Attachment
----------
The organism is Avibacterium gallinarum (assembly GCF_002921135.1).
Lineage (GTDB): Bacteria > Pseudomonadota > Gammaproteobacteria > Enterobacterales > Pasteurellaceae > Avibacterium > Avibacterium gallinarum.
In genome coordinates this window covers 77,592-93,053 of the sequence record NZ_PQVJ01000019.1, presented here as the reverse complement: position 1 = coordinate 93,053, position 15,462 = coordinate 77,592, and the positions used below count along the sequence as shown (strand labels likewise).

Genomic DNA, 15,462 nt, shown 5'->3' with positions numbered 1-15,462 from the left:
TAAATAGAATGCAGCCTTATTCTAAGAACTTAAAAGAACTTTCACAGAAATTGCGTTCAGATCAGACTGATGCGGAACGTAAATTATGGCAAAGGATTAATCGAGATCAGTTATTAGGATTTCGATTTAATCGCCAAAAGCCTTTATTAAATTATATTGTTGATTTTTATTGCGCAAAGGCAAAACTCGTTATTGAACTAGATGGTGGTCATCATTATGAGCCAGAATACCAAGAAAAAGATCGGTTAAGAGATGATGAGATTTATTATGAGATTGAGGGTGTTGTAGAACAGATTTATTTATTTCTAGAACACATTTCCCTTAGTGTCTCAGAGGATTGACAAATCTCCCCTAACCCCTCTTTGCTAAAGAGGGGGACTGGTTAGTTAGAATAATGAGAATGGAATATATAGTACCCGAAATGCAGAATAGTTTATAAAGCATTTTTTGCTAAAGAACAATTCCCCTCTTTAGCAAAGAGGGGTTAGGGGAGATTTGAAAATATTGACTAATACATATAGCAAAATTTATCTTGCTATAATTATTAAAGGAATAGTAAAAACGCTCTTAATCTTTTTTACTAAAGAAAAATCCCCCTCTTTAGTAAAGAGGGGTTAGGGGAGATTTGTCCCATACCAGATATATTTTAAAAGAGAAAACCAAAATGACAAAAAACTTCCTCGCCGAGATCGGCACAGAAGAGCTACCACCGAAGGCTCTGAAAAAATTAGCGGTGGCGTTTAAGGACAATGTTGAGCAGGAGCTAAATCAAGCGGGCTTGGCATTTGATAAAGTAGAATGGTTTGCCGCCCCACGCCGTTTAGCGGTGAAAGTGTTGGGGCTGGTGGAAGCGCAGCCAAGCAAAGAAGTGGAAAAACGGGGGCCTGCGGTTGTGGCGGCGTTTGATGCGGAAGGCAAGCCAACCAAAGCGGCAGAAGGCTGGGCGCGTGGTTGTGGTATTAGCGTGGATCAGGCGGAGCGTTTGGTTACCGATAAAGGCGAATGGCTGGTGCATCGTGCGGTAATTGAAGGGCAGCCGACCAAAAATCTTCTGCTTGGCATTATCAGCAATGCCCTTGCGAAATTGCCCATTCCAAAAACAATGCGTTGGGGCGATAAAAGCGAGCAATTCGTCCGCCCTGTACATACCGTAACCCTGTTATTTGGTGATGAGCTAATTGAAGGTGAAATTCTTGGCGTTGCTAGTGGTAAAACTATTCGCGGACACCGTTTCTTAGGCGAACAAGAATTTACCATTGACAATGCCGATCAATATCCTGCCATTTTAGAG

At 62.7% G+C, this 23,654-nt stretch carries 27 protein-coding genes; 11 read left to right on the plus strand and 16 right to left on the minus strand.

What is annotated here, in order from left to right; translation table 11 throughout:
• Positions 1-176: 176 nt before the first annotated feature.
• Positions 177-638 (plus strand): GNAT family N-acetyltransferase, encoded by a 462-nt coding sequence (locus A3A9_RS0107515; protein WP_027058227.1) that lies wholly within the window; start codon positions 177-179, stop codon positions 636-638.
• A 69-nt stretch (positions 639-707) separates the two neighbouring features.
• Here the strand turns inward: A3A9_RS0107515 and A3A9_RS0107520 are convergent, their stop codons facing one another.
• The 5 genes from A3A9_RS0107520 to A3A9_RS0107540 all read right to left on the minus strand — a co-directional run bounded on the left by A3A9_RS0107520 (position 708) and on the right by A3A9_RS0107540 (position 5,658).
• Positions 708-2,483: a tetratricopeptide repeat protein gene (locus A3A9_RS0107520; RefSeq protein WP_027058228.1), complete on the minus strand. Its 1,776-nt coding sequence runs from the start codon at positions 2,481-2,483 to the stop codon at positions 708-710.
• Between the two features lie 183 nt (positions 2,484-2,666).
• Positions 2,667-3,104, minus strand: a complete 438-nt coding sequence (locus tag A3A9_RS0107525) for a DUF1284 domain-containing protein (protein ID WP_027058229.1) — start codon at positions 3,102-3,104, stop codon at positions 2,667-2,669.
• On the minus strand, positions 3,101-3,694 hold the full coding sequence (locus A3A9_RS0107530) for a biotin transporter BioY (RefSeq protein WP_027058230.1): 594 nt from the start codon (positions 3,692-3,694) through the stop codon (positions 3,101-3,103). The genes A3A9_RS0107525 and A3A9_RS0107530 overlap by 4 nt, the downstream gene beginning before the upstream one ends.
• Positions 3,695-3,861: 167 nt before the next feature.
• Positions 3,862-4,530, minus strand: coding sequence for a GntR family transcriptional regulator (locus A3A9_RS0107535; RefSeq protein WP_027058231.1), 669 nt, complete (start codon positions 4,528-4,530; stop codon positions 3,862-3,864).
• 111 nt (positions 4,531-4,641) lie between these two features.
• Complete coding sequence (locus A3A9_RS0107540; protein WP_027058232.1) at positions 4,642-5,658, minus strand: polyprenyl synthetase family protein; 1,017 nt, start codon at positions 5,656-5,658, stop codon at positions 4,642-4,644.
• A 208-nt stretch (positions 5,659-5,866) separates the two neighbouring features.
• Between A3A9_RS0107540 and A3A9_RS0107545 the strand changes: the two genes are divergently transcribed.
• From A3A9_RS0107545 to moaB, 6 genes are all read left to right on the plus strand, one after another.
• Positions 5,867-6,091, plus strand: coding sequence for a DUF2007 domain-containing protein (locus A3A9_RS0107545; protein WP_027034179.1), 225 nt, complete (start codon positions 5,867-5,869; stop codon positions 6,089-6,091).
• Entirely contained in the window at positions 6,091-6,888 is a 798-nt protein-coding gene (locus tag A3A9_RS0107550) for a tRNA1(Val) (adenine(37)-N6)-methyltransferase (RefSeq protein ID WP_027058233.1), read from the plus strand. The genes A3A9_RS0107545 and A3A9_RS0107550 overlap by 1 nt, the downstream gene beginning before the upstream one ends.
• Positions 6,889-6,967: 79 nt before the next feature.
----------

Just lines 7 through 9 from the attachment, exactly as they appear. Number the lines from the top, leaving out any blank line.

What is annotated here, in order from left to right; translation table 11 throughout:
• Positions 1-176: 176 nt before the first annotated feature.
• Positions 177-638 (plus strand): GNAT family N-acetyltransferase, encoded by a 462-nt coding sequence (locus A3A9_RS0107515; protein WP_027058227.1) that lies wholly within the window; start codon positions 177-179, stop codon positions 636-638.